Japanese Journal of Veterinary Research;Volume 10, Number 4




Permalink : http://hdl.handle.net/2115/1770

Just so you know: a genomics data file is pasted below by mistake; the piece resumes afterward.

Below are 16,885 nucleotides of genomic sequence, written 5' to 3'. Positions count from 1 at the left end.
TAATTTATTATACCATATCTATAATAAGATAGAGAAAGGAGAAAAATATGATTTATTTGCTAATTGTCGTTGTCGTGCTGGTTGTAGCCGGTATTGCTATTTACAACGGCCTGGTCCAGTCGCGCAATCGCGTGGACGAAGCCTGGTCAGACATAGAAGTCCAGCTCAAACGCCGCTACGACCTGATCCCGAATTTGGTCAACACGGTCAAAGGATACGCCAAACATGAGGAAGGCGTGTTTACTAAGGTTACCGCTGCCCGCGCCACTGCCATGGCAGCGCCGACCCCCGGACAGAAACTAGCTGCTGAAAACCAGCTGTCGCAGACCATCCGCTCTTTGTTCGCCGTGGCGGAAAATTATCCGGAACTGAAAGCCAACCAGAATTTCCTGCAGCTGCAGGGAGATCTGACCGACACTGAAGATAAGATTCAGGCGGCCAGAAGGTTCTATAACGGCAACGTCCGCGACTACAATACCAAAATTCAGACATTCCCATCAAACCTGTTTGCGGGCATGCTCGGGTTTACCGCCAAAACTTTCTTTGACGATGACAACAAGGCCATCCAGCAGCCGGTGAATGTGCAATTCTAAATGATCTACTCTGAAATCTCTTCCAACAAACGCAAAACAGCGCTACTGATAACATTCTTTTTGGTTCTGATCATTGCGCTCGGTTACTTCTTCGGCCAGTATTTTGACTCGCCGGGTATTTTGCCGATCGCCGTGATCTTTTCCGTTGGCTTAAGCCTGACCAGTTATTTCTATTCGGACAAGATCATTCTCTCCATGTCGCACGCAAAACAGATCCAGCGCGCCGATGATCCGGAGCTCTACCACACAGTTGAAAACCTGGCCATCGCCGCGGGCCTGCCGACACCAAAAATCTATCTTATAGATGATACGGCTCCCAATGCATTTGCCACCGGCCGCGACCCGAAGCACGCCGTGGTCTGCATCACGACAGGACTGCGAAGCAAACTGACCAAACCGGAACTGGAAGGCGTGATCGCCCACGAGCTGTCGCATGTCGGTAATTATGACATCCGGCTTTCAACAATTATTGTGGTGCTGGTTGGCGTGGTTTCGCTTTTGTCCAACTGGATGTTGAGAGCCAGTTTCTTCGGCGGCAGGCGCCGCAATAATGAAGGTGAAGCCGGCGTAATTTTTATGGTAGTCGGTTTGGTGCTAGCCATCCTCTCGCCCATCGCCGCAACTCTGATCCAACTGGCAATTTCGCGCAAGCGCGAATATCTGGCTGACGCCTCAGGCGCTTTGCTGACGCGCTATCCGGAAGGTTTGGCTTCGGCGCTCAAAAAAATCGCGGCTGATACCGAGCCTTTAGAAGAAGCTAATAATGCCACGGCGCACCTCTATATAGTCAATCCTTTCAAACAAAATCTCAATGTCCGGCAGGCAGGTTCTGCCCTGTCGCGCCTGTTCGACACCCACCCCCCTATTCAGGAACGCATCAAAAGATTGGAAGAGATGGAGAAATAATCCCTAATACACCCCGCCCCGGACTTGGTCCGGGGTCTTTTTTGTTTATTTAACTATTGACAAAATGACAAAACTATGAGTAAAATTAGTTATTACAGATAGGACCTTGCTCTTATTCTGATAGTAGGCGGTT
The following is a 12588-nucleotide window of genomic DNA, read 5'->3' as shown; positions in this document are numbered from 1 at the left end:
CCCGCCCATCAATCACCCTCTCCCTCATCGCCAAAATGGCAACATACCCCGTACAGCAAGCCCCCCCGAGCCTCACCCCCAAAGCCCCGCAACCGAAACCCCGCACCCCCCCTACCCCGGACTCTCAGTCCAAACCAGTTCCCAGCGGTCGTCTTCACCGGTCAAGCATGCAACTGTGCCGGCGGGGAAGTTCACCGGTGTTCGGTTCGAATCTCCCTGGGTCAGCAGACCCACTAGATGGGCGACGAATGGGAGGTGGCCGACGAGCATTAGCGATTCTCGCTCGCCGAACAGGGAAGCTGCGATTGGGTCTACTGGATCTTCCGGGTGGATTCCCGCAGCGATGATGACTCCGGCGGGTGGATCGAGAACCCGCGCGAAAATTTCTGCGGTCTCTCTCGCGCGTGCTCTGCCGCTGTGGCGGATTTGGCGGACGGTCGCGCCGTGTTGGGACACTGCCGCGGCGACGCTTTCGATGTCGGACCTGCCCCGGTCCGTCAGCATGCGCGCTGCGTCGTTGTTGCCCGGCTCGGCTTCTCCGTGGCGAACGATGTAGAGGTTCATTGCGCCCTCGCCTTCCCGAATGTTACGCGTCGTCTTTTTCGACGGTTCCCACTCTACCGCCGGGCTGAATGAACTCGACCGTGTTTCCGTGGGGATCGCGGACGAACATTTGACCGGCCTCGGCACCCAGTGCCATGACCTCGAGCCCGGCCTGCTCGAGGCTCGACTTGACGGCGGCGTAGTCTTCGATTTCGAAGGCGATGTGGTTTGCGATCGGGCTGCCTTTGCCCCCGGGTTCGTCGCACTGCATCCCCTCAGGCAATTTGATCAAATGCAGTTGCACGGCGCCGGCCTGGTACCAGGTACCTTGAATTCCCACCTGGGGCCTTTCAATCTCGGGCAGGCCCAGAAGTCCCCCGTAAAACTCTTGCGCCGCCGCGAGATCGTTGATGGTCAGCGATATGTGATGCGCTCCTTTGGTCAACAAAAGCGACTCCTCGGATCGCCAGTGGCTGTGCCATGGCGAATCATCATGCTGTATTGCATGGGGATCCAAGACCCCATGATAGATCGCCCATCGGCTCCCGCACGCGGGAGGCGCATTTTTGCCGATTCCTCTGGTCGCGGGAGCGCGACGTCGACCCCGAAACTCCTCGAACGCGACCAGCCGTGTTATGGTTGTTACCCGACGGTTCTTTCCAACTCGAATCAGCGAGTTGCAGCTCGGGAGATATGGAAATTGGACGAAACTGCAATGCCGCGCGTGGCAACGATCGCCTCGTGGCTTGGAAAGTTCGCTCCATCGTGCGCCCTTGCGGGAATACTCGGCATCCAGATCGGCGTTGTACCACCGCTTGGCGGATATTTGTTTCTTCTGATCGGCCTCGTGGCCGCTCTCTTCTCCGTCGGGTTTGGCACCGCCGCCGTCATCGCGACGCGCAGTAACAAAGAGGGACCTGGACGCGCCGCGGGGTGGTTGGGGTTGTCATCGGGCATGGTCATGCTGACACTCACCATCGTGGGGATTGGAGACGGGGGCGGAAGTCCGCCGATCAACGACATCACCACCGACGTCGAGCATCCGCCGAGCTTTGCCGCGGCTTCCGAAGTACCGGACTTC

Detailed histological and histochemical observations on the postnatal lymph nodes of the cat were made with special reference to the relation between structural variations of the lymph node and the degree of differentiation, location or age, on the basis of the writer's detailed macroscopical study of the cat lymphatic system. A. Structural Variations as Regards the Degree of Differentiation The degree of differentiation of the lymph node was determined by the existence of trabeculae, medullary cords, secondary nodules, medullary and intermediate sinuses, and the distinction between and arrangement of the cortex and medulla. On the basis of the degree of differentiation, the lymph nodes in the adult cat were classified into five types, D.I〜D.V. On the basis of the ontogeny and phylogeny of the lymph node, it was suggested that the writer's D.I type is the most primitive structure and that the D.II type is a somewhat advanced form, though most structural elements are absent. These two types were concluded to be an embryonic node. Type D.III corresponds to the structure of JOB's type II, observed in the rat lymph nodes, and was frequently found in the infant cat. Accordingly this type was treated as an immature node, or intermediate type. The D.IV and D.V types showed the ordinary developed structure of the lymph node. Type D.V was a more advanced form than D.IV type with respect to the cortex arrangement. The two types were treated as a mature node. In the adult cat, the occurrences of each type differed among the occurrence groups, which were macroscopically classified on the basis of the ratio of occurrence and appearances of the afferent lymphatic vessels, but the occurrences of each type were not related intimately with the regional groups, which were classified as the location and regional lymphatic drainage area. More particularly, in occurrence group O.I, which occurred constantly and consisted usually of large main lymph nodes, the mature node was almost the only sort found. In group O.II, which occurred inconstantly and consisted usually of small main lymph nodes, and in group O.III, which included accessory nodes of the main lymph nodes in the lymphcenter, immature and embryonic nodes were principally found. The writer suggested that these embryonic and immature nodes are an excess-developed lymph node and become atrophic at an early period, however, that they may be able to perform a compensatory function of the main node under certain conditions. B. Structural Variations as Regards the Regional Difference Conspicuous regional difference was found as to the development of the medullary trabeculae, irregularity of the cortex arrangement, width of the medulla, occurrence of the medullary nodule and of the secondary nodule of the medulla and fatty involution. Slight regional difference was also detected as to development of the cortical trabeculae, and of the cortex layer, size of secondary nodule, width of the medullary sinus and occurrence of the reticular fiberless sinuses. The relation between these findings and regional groups are summarized, as shown in table 28. As shown in the table, the relationships fall into 7 categories. Group 1 (large intestinal, small intestinal, submandibular and retropharyngeal nodal groups) : This group is peculiar in having the wide medullary sinus and medulla, and to show usually the conspicuous occurrence of the medullary nodule and irregularity of the cortex arrangement. The development of the trabeculae is also conspicuous, but fatty involution is poor and rarely found. Group 2 (hepatogastric group) : This group has also wide medulla, wide medullary sinuses and poor fatty involution, but development of the trabeculae and disorder of the cortex arrangement are not conspicuously found. Group 3 (gastrolienal group) : In this group, structural peculiarity is poor. Group 4 (parotid and tracheobronchial groups) : This group is similar to Group 3,but conspicuous fatty involution appears. In details, the tracheobronchial group, which has numerous dust cells, can be distinguished from the parotid group. Group 5 (lumbar and iliac groups) : This group is similar to Group 4,but has somewhat wide medulla. Group 6 (cervical, axillar, inguinal and popliteal groups) : The special features of this group are very well developed medullary trabeculae and conspicuous fatty involution. Group 7 (mediastinal group) : This group is somewhat similar to Group 6,but the wide medulla and narrow cortex are peculiar in this group. On the basis of these findings, it may be considered that the old disputes as regards regional difference are owing to insufficient observation of the lymph node, obtained from only a few locations, usually only two or a few. C. Structual Variations as Regards the Age-Difference Age-differences were pointed out with respect to the development of the trabeculae and of the cortex layer, irregularity of the cortex arrangement, occurrence of the medullary nodule, occurrence and type of the secondary nodule, breadth of the subcapsular sinus, and fatty involution. These age changes were detected from birth till the age of 2 or 4 months, being continued during occurrence of uncomplete structure of the lymph node, but at about 4 months old, the mature structure was completed, after which neither chronological development nor atrophy were usually found, except for the type of the secondary nodule. Moreover, regional difference as regards the degree of maturity was found as to the cortex layer, trabeculae, medullary nodule, secondary nodule and fatty involution from birth to 4 months old, but afterwards, such regional change owing to the degree of maturity did not show a chronological tendency with advance in age. In other words, age differences of the lymph node were not found in cats over 4 months old, but regional differences became conspicuous. D. Two Divisions of the Lymphatic Parenchyma as Regards the Distribution of Several Kinds of Cells and a Pattern of the Lymph Node The writer could histochemically identify several kinds of cells, small lymphocytes, lymphoblasts, plasma cells, RUSSELL's bodies, mast cells and sudanophilic PAS-positive cells, whose substance may be regarded as glycolipin and a lipofuscin-like substance. Moreover, in the infant and juvenile cats, less than 4 months old, conspicuous ectopic myelopoiesis was sometimes found in the lymph nodes. In this report, the distribution of the above various cells has been described in detail. On the basis of his observations, the writer could classify the lymphatic parenchyma except for the secondary nodule into two types, proper and varied ; the "proper parenchyma" is composed of a sponge-like framework of reticular cells and free cells, densely filled small lymphocytes and scattered lymphoblasts, in the meshes of the stroma, but there were no other free cells in this parenchyma. The "varied parenchyma" is composed of slit-like meshes of finer reticular fibers than those of the "proper" one and of various free cells, such as lymphocytes, plasma cells, RUSSELL's bodies and sudanophilic PAS-positive cells, in the meshes. Moreover, conspicuous ectopic myelopoiesis, in the juvenile cat, and fatty involution, in the cat older than 4 months, appeared in this second type parenchyma. The "varied lymphatic parenchyma" appeared in the medullary cords, juxta-medullary zone and internodular zone of the cortical mass. On the other hand, the "proper" one occupied the cortical mass, except for the secondary nodules and above two zones, and medullary nodules except for the secondary nodules. The distinction between the two parenchymas became clear under certain conditions in which large numbers of plasma cells or conspicuous ectopic myelopoiesis appeared in the "varied" one, contrary to the old view. After referring to the above classification of the lymphatic parenchyma, a normal pattern of the cat lymph node was newly drawn, as shown in schema 1.